May Wrap Up!

One Day by David Nicholls

This was a tragic yet heart-warming story of two people seen through the same day every year for twenty years. I really enjoyed this and would definitely recommend it. It’s something I’ve never read anything like!

Before the Fall by Juliet West

I got this from Mantle, a part of PanMacmillan, and absolutely loved it. It is a heartbreaking and poignant story with realistic characters and settings – I absolutely loved it.

The School for Good and Evil by Soman Chainani


I really enjoyed this book and I would definitely recommend it if you like fairy tales but I think that some of the characters were just really annoying and some of the pacing was a little off, but other than that I really enjoyed it and will definitely be reading the second book in this series.

Miss Peregrine’s Home for Peculiar Children by Ransom Riggs

I reread this for Bout of Books 10.0 after reading it originally last year and I loved it just as much this time. It has a slower pace than most YA I’ve read but is still quick to read and the photographs make it all the more enjoyable. Riggs’ writing style reminds me of John Green so if you like his books I would recommend this one.

The Reader by Bernard Schlink

I picked this up on a whim on the second day of Bout of Books 10.0 and read it in one sitting! It had me completely captivated and although I had a few problems with it, I would definitely recommend it and I’m so glad that I read it.

The Fault in Our Stars by John Green

This was a reread during Bout of Books 10.0 and I wanted to read it again before the film comes out in June. It remains to be my favourite book of all time. I laughed and cried and felt so much reading this.

Indian Camp by Ernest Hemingway

After receiving my reading list for next year I worked through it, looking at what I needed to buy and what is public domain, when I came across this short story online. I thought it would be a nice quick story to start of my reading with for next semester and I have to say, although it was easy enough to read, and I’m sure once I’m studying it I will get a lot more out of it, I just found it a little too choppy. The writing style is simple but the plot was a little confused. Lots happened in a very short space of time and I almost wish it was longer.

As I Lay Dying by William Faulkner

This was my first Faulkner novel and I have to say, it confused me a lot until I really got into it.  I enjoyed it but I think it’s the kind of book that would definitely benefit from rereading – I don’t feel that I can fully appreciate it after reading it just once.

Fortunately, The Milk by Neil Gaiman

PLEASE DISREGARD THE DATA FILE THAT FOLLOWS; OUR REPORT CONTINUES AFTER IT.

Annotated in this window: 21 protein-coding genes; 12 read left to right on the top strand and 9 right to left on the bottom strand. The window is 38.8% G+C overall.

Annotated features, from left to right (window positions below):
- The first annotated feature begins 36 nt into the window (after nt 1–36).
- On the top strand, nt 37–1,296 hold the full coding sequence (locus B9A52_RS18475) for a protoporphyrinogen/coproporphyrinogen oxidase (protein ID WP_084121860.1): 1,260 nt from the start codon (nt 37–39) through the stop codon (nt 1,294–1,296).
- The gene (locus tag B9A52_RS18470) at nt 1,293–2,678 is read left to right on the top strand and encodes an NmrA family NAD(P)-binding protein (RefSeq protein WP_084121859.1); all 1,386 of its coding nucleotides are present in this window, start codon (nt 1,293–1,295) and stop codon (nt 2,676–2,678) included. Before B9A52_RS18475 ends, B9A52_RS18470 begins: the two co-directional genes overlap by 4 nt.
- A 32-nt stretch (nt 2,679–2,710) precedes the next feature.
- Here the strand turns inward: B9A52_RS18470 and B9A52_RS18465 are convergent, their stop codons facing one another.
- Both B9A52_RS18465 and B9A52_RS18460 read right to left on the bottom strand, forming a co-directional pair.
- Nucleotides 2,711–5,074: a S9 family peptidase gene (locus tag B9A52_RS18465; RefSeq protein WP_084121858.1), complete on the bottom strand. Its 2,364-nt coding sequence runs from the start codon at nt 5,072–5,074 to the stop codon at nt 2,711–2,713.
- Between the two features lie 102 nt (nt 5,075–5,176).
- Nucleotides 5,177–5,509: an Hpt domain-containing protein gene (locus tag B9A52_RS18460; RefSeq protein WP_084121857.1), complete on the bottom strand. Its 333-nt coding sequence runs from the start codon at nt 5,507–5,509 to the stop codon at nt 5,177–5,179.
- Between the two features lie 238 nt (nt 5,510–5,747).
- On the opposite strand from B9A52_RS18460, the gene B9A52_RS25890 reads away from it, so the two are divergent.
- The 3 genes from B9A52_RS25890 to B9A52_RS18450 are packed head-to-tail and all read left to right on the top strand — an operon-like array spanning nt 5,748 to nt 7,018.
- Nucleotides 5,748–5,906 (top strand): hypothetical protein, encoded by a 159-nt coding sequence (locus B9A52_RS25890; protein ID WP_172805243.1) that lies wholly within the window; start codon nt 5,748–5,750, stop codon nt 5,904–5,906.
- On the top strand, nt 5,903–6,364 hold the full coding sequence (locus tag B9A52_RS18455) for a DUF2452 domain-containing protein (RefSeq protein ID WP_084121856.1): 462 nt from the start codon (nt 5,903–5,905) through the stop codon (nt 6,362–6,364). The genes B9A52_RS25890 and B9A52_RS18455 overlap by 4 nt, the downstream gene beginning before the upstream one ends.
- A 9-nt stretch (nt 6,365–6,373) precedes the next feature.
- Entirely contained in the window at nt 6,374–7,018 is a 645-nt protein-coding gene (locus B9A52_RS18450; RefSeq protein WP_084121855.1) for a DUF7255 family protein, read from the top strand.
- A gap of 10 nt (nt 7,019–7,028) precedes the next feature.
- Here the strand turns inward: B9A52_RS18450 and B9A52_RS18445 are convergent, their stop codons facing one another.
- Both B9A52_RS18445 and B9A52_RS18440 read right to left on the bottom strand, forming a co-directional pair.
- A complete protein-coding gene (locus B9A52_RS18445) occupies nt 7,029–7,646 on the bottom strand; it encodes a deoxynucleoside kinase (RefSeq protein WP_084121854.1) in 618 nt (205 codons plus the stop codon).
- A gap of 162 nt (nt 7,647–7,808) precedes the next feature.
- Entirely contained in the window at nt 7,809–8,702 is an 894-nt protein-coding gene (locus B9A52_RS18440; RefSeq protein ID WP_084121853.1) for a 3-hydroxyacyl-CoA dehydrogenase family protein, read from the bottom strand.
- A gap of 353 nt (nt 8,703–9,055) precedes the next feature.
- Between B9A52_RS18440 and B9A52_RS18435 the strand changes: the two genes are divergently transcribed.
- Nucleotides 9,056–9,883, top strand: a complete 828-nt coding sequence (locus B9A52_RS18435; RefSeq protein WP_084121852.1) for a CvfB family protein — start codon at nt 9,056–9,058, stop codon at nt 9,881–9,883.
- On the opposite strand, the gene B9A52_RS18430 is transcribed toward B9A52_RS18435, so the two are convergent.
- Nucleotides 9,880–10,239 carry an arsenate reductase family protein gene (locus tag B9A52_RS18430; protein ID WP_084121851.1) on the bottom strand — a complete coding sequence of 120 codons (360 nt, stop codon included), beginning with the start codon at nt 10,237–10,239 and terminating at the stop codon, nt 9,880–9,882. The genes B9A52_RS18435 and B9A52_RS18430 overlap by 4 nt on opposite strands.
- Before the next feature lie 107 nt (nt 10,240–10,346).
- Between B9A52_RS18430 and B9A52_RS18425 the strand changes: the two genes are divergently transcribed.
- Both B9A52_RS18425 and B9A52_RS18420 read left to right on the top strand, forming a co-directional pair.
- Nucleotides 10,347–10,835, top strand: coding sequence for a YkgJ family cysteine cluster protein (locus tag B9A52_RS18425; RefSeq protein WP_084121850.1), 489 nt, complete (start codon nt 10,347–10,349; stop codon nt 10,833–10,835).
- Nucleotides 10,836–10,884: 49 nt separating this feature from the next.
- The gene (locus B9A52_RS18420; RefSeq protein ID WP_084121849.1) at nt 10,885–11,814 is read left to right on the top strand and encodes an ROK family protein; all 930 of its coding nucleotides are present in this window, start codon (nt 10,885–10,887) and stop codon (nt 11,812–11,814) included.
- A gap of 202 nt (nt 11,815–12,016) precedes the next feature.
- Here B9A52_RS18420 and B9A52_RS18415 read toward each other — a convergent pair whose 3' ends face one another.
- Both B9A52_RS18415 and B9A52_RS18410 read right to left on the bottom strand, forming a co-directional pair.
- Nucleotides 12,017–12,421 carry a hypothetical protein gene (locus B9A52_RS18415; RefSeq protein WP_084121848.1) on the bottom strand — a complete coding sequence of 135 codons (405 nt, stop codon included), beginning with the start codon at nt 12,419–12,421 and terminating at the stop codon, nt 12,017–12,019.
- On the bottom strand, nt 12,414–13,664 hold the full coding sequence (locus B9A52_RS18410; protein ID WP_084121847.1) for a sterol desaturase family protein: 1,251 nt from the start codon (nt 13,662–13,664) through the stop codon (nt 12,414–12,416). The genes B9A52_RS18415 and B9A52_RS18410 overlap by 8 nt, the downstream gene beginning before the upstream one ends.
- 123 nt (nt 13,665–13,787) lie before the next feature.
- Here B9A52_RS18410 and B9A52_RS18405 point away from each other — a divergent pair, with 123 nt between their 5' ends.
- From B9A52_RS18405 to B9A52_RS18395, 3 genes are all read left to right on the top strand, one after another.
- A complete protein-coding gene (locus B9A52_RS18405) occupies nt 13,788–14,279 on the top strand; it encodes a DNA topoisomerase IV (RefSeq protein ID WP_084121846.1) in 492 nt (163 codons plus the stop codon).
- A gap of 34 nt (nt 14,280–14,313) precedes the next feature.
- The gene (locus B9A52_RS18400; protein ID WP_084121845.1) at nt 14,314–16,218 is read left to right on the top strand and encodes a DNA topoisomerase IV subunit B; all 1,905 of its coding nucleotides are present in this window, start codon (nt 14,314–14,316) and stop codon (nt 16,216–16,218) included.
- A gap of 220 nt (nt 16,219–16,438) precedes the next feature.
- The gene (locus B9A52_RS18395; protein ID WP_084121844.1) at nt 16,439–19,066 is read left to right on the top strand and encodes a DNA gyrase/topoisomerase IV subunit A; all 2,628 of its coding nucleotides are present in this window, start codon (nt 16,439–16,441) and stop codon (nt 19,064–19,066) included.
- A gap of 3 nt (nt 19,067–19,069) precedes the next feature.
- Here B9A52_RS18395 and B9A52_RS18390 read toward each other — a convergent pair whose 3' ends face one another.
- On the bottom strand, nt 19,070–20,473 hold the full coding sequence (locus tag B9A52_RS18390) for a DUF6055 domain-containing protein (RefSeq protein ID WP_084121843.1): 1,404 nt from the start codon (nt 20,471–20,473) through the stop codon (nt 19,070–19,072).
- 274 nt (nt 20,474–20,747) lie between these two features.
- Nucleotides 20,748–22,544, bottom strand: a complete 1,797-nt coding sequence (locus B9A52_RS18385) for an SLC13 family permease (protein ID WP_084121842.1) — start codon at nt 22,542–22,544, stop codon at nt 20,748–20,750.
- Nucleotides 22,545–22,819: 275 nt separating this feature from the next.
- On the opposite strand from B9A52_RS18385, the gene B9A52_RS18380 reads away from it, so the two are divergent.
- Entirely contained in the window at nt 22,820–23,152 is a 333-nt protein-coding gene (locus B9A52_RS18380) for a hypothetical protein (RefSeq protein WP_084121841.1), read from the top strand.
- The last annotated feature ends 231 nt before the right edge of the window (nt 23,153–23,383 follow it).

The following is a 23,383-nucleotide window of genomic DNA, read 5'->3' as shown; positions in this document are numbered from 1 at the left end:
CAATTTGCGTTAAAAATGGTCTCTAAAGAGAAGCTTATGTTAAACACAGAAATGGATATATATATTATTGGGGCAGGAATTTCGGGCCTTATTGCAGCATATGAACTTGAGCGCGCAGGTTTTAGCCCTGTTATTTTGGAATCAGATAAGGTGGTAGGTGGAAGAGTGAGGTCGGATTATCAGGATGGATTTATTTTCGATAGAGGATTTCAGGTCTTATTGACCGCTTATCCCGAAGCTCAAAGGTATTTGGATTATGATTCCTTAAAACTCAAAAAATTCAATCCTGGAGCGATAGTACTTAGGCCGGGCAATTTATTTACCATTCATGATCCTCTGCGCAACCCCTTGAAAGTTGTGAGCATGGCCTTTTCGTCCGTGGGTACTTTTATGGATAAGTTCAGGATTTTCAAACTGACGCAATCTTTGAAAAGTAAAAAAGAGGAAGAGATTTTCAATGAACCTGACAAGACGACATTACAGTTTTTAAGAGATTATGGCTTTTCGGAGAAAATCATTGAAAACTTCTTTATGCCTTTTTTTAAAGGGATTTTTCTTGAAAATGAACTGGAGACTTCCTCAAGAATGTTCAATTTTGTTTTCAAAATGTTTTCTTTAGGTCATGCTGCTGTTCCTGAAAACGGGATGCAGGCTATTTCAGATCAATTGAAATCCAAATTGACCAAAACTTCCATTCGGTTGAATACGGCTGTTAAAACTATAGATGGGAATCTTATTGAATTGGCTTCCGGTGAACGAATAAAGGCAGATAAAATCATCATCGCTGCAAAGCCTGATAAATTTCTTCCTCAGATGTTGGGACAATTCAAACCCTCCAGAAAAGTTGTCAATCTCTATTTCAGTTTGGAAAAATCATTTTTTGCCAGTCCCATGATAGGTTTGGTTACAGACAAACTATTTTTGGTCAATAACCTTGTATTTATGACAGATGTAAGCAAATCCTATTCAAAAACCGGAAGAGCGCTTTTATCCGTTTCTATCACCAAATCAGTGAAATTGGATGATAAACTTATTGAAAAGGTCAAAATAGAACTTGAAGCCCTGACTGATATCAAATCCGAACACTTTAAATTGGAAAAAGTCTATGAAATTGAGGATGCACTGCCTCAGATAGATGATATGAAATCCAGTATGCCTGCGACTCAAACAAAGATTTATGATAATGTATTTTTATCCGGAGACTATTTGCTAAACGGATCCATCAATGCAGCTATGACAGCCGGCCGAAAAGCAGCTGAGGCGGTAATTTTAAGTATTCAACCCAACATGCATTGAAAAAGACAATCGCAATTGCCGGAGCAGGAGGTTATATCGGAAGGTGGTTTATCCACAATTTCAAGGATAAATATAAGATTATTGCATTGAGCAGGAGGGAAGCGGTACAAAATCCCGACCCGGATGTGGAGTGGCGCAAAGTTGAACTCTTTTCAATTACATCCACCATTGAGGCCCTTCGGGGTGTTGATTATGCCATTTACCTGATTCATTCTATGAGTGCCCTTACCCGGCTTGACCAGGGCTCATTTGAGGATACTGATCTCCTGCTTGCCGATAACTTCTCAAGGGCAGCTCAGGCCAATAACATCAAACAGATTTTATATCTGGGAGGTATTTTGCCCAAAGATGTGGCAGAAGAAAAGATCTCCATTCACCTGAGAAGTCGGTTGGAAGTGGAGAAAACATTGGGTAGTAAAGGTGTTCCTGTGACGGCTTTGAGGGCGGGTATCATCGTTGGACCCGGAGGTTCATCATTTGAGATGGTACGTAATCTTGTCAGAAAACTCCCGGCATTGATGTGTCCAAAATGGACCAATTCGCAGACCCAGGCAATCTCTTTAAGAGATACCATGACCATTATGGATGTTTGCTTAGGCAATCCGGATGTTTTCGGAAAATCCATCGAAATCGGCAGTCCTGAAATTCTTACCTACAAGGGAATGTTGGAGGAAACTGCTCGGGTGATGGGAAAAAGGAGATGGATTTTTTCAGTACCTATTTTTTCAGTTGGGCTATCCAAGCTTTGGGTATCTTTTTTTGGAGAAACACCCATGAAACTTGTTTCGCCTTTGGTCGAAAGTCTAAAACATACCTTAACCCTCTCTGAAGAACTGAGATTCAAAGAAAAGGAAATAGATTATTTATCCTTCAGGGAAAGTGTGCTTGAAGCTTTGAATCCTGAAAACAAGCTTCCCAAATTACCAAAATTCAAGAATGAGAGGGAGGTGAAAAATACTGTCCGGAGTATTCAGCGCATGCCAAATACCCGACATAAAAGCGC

I really liked this children’s book. It is inventive and imaginative, as you would expect from Gaiman, and the illustrations were perfect for the story. This was a great refresher after As I Lay Dying.

Tales from Oz by Dan Wickline

The stories in this were interesting but didn’t seem to fit together very well. I feel that although I loved a lot of the illustrations, some seemed a little undefined. Good addition to the Oz world but a little disappointing.

Two Boys Kissing by David Levithan

This was a beautifully written book with a strong message and a unique narrative style. I’m looking forward to rereading this one at some point in the future as I think that there is a depth to this that you don’t often see in YA (at the YA I have read).

Hollow City by Ransom Riggs

This was a really great sequel and after rereading Miss Peregrine’s Home for Peculiar Children I just had to read it straight away and I’m so glad I did. I can’t wait for the next one!

Experimental Landscapes in Watercolour by Ann Blockley

This was my non-fiction book of  the month and I really enjoyed it! I learnt so much about painting with watercolour and I didn’t expect to but I read this whole thing in one sitting and felt really inspired once I finished it. I would definitely recommend this if you are into art or need a little inspiration.

0.4/Human.4 by Mike Lancaster

This was a fast-paced read with a slight mystery element to it but I found that the characters’ problems were resolved too quickly and the concept didn’t seem very well developed so although I enjoyed this I think it would be better suited to a younger audience.

White Crow by Marcus Sedgwick

This was an interesting horror YA story set in an English village and although the atmosphere throughout was definitely creepy and it had me on edge through the whole book (and a little afterwards – I can’t deal with scary stuff very well), the ending was a little disappointing.

Landline by Rainbow Rowell

I got an advanced copy of this book from NetGalley and read it during the #ReviewCopyReadathon and I am so glad that I read it early because I can now push it on everyone else to read! I absolutely loved the realness of the story and the characters mixed with the magical realism aspects. This book is set to be released 3th July.

The Frankenstein Journals by Scott Sonneborn

I enjoyed this children’s books and I think it would be a great one to buy for kids near Halloween. I especially liked the illustrations and it was a very quick read. This is set to be released 1st August 2014.

Fangirl by Rainbow Rowell

This went straight onto my favourites list. I completely connected to the characters, the premise, the love interest and the fandom aspects of it. I like that Rainbow Rowell didn’t shy away from tougher subjects and that the feelings she was describing were exactly how I feel at times; it just made me want this book to be ten times longer. Such a brilliant book and definitely worth all of the hype.

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